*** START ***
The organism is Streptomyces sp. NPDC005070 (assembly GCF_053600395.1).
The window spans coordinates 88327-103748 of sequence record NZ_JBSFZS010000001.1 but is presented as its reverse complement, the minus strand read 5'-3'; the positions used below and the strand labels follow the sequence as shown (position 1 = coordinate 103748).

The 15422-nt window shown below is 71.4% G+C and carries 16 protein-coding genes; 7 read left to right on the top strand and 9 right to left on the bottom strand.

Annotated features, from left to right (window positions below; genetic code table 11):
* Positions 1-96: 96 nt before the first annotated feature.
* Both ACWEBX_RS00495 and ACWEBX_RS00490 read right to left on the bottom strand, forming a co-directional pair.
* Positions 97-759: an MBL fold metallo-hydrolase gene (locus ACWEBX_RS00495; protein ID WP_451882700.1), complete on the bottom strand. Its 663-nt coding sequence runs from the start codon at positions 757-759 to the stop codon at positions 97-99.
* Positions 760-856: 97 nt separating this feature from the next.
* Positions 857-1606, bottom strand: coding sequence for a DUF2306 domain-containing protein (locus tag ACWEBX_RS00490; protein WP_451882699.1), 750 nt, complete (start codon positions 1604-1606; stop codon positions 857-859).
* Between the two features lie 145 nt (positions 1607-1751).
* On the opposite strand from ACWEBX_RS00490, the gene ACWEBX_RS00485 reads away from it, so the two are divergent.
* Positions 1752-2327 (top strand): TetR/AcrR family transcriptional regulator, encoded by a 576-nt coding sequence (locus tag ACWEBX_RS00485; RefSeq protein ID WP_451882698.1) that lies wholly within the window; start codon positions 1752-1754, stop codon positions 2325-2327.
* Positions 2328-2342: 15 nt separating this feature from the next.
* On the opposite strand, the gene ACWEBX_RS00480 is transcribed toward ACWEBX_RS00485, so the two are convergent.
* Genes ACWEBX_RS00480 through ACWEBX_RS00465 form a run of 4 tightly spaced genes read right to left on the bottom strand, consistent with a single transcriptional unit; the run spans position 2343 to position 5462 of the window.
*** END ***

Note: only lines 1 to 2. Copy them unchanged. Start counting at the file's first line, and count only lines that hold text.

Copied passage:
The organism is Streptomyces sp. NPDC005070 (assembly GCF_053600395.1).
The window spans coordinates 88327-103748 of sequence record NZ_JBSFZS010000001.1 but is presented as its reverse complement, the minus strand read 5'-3'; the positions used below and the strand labels follow the sequence as shown (position 1 = coordinate 103748).